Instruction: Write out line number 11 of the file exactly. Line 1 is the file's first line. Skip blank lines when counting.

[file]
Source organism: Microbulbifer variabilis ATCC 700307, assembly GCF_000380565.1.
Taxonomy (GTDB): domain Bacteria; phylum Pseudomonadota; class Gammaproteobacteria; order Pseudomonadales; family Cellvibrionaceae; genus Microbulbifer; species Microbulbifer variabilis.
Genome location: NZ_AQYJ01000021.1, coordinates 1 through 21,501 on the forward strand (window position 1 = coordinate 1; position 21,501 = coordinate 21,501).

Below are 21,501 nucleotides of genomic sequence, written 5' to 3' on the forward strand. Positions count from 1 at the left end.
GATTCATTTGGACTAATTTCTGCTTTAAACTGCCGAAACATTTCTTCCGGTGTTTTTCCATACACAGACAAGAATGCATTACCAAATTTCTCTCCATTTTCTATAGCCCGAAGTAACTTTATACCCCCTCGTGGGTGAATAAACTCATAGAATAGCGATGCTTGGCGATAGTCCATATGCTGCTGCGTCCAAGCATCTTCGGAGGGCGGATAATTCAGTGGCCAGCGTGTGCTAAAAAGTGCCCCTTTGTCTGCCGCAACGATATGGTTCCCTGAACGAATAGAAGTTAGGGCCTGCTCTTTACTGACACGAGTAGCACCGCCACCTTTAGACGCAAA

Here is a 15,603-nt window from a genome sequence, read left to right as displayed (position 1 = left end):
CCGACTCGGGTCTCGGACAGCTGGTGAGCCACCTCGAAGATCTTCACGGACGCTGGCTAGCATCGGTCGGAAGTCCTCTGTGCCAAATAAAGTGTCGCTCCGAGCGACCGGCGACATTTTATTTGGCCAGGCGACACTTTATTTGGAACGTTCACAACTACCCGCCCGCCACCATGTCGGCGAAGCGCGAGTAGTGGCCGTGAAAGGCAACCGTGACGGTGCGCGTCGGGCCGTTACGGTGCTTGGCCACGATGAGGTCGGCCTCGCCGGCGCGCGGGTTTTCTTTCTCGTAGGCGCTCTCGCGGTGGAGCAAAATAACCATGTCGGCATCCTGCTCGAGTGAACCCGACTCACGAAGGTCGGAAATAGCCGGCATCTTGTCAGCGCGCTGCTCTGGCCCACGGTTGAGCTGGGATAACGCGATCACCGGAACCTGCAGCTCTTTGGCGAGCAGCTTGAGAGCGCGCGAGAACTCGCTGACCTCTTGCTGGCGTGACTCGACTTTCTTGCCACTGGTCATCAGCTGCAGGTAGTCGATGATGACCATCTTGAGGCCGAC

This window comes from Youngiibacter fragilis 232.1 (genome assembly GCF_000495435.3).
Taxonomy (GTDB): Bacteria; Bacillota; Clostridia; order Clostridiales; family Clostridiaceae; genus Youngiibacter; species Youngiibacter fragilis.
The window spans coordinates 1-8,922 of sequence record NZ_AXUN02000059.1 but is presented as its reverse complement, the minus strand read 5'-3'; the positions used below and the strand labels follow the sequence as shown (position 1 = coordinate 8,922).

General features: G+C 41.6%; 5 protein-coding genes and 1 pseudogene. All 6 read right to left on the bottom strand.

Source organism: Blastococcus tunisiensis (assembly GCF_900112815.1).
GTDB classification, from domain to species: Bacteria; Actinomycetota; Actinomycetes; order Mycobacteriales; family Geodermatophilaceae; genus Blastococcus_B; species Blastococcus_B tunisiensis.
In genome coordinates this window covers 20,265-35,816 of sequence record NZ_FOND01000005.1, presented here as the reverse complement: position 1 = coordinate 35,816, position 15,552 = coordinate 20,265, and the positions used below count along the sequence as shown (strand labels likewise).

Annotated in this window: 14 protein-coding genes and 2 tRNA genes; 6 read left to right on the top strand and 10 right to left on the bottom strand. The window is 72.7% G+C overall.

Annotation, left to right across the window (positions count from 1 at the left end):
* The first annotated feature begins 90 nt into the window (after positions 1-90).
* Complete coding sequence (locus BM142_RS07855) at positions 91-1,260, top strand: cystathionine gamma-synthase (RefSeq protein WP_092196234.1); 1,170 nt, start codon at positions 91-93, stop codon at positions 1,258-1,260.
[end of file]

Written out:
General features: G+C 41.6%; 5 protein-coding genes and 1 pseudogene. All 6 read right to left on the bottom strand.